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Huge welfare reforms could see some lose benefits completely

The Prime Minister Rishi Sunak has outlined a package of sweeping reforms to put work at the heart of welfare and deliver on his “moral mission” to give everyone who is able to work, the best possible chance of staying in, or returning to work.

In a speech today (Friday 19 April), the Prime Minister announced that the disability benefits system is set to be reformed to ensure it’s more accurately targeted at those who need it most and delivers the right kind of support for people with disabilities and health conditions.

A consultation on Personal Independence Payment (PIP) will be published in the coming days which will explore changes to the eligibility criteria, assessment process and types of support that can be offered so the system is better targeted towards individual needs and more closely linked to a person’s condition rather than the current “one size fits all” approach.

It comes as many more working age people are being awarded PIP for mental health conditions than when it was first introduced over a decade ago, as well as concerns that the assessment process is significantly easier to game by individuals who seek to exploit the system.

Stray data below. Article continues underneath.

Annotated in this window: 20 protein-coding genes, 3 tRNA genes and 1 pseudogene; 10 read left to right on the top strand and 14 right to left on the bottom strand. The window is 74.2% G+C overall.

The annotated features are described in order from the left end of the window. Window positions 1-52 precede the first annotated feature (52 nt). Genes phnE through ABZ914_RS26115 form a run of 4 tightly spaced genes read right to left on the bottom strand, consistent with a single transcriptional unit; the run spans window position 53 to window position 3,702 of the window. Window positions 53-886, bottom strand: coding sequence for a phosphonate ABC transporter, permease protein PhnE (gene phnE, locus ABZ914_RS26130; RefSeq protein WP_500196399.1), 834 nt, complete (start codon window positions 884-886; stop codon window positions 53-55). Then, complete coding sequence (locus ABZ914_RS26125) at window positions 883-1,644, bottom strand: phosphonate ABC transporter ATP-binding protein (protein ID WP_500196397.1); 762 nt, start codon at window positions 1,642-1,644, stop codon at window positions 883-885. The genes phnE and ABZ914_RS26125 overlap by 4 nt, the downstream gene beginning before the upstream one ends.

In 2019, there were an average of around 2,200 new PIP awards a month in England and Wales where the main condition was anxiety and depression – this has more than doubled to 5,300 a month last year. This is driving up the cost of the disability benefits bill at an unsustainable rate and PIP spending alone is expected to grow by 52% from 2023/24 to £32.8bn by 2027/28.

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Total spending on benefits for people of working age with a disability or health condition increased by almost two-thirds to £69 billion since the pandemic, and we now spend more on these benefits than our core schools’ budget or on policing. Given the significant change in caseload and unsustainable increase in costs, it’s clear our current disability benefit system for adults of working age is not fit for purpose.